There is no real difference between the 1/2 ton D44 and the 3/4 ton D44, except some have slightly heavier tubes, they have different wms-wms numbers, different hubs (usually external on a 3/4T and internal on a 1/2T). Same spline count, diameter and joint size....same strength...(thanks Sean)


Ford 3/4 ton axles–8 lug Dana 44 front, Dana 60rear

This front axle is the same as the front axle on the ½ ton trucks, except for the fact it uses 8 lug outers. The rear axle is going to be the Dana 60. It is very strong and still offers a decent amount of ground clearance. With some of those rear Dana 60s you have to watch what one you purchase. There are a couple of different models, one with 16 spline axle shafts and one with 30 spline axle shafts. The 16 spline version is going to be a little bit weaker than the 30, but it will be strong enough for weekend wheeling with 35-37" tires, more than likely. Also another thing with the rear 60, it could come with a rear locker, well sort of, it is the Track Lock, it is kinda like the Gov-Loc, unwanted. It is definitely better than an open rear end, but I would never buy one too put in the differential. If I could afford a new locker to replace it, I would replace it with a Detroit or ARB.


Ford 1 ton axles– 8 lug HP Dana 60 front, Dana 60 rear

These are probably the most sought after 1 ton axles for any kinda of an axle swap since they are quite common and very strong and reliable. Be prepared to spend anywhere from 500-1500 dollars just for the front, depending on what kinda of shape it is in and what is with it. One of the best things about the front 60s, are the king pin style knuckles. They are very strong, and will last a while longer than the standard ball joints when using big tires and wheels with large amounts backspacing. I will talk about the difference between the two types later on. Another thing that is good about the front 60 is the HP type differential. Since it is HP, the drive shaft angles will better.


Apparently from 1980 to about 1988 Ford used the TTB D50 on even the F350 single rear wheel models (or at least that's what I've heard). 89-91 used Kingpin 60s and then they used balljoints after 91. When the F250 Superduties came out in 99 they were Dana 50 fronts until 02 when they upgraded again to the 60. F350 Superduties had D60 fronts from 99.


Some more Ford D60 info

1978-79 F-350 and some F-250 (Snofighter and High GVW packages)

1986-88 F-350 with dual rear wheels (DRW)


1988-91.5 F-350 with single rear wheels (SRW)


1992-95 F-350 (all) (balljoint)


1996.5-98 F-350 (all) (balljoint)


2000 F350/F450/F550 DRW (balljoint, metric 8x170mm wheel bolt pattern F350 / 8x220mm F450/F550, unit bearing hub)


2000.5 F350/F450/F550 DRW (balljoint, metric 8x170mm wheel bolt pattern F350 / 8x220mm F450/F550, unit bearing hub)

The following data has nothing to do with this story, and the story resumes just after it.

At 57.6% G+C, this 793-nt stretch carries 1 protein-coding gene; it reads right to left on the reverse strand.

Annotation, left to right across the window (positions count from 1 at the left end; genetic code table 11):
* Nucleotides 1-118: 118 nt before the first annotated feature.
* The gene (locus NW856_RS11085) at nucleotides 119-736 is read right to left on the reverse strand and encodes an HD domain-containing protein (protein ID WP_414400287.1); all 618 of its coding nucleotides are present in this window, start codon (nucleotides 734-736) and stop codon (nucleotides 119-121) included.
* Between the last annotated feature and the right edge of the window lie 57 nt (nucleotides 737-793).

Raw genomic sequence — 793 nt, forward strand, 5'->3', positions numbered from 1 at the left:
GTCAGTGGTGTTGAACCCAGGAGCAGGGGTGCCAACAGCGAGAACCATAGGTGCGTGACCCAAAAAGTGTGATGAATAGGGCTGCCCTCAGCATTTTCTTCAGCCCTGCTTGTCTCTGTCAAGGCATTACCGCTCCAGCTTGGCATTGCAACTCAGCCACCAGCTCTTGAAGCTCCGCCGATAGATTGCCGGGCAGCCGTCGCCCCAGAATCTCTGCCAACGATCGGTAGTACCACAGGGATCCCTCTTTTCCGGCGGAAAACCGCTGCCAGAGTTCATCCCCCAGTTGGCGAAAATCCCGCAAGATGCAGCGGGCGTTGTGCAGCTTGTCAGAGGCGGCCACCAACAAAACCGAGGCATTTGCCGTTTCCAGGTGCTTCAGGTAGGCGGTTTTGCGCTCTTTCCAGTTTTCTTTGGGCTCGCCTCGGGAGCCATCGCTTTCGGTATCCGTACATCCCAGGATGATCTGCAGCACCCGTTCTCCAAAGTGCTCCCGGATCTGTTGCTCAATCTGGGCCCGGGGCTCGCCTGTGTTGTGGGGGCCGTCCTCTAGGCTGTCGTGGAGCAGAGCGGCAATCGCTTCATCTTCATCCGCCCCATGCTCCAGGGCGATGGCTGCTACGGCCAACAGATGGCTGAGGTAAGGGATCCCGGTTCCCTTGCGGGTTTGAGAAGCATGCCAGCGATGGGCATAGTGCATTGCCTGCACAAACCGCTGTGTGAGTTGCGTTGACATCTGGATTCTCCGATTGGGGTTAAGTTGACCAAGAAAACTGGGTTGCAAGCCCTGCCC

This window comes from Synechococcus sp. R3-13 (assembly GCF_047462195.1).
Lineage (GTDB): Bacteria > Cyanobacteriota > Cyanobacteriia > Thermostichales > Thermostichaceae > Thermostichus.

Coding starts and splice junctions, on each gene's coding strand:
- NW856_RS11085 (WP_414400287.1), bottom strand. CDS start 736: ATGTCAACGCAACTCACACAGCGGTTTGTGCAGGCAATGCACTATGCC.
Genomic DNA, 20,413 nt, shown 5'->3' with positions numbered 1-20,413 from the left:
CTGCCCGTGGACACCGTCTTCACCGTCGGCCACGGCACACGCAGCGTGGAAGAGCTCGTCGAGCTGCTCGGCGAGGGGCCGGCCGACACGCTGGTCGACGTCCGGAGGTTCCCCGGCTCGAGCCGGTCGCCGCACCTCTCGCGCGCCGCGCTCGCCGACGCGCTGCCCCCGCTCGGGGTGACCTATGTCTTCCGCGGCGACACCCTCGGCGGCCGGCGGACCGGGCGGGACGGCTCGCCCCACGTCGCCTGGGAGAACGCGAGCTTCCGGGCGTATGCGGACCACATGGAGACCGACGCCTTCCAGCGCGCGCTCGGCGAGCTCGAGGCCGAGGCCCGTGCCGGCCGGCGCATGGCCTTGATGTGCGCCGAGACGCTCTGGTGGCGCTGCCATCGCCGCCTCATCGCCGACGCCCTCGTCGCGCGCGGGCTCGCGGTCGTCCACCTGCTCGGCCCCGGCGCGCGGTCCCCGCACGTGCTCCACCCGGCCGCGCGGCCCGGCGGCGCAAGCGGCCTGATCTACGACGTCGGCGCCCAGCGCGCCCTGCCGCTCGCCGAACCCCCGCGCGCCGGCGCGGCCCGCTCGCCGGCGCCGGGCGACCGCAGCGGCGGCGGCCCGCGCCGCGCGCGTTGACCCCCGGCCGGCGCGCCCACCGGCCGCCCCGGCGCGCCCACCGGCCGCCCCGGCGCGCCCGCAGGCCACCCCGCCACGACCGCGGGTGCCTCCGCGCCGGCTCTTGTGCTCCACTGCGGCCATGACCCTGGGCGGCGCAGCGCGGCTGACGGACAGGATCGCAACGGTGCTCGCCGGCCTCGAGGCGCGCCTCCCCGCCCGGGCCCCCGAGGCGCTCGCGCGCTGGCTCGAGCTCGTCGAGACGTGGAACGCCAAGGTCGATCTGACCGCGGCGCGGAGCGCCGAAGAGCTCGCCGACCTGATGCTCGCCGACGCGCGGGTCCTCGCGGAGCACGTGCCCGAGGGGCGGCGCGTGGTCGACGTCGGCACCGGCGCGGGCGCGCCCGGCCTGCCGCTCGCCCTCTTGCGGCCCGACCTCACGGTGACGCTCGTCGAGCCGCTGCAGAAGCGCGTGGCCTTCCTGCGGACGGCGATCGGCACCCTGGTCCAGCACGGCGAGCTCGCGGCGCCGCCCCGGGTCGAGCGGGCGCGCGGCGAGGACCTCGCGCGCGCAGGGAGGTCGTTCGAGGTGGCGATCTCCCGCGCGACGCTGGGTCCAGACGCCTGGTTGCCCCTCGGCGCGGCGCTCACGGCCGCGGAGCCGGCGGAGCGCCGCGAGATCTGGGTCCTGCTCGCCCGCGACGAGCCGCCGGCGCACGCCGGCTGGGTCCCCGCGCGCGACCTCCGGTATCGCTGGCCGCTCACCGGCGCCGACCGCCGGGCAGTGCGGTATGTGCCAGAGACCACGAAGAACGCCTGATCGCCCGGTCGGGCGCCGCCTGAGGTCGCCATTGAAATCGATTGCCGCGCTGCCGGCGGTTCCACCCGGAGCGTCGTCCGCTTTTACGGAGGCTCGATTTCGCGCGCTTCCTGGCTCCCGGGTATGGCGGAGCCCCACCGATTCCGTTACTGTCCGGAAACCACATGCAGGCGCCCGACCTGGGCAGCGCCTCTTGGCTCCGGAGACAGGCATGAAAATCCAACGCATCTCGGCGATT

2001 F350 DRW (balljoint, metric 8x170mm wheel bolt pattern, unit bearing hub)


2001-02 F450/F550 DRW (balljoint, metric 8x220mm wheel bolt pattern, unit bearing hub)



Chevy 1 ton axles–14 Bolt rear

Just about the only axle that is worth using for SAS from a Chevy is the 14 Bolt rear, the front axles can’t be used since the differential is on the wrong side, but if you were to change transfer cases, you could use the Chevy front ends. The 14 Bolt gets its name from the amount of bolts holding the cover on. This axle is probably one of the strongest and cheapest 1 ton rear ends you can find. One good thing about this axle is the extra pinion bearing support that it has and its ease too set up the gears compared too other axles. Sometimes if you are lucky you can get this axle with a Detroit locker from the factory, which is a BIG plus.



Dana 30 ring gear size-7.2"

Dana 35 ring gear size-7.562"

Dana 44 ring gear size-8.5"

Dan 60 ring gear size-9.75"-Rear is full floating

Chevy 10 Bolt ring gear size-8.5"

Chevy 12 Bolt ring gear size-8.875"

Chevy 14 Bolt ring gear size-9.5" and 10.5"-Rear 10.5" is full floating

Ford 9" ring gear size-9"


This little chart shows the weakest point on most common axle shafts. The 14 Bolt is not in this chart, but here is a couple of number about it. The shaft O.D. at the weakest/smallest point is 1.367" and it has 30 splines.


There is a lot of other info I could put in this section about all of these axles, but there is really no reason to go into depth about all of them when I could post links to other sites that already have all of it. We will post as many links to other web sites with any other info that someone might want to look over.



There are so many different ways to lock the front and rear axles. There are manual lockers, air lockers, electric lockers, spools, welded and auto lockers (like the Detroit or lock-right). There is also a clutch style locker that not many people in the off road community like too use since they tend too wear out and start slipping.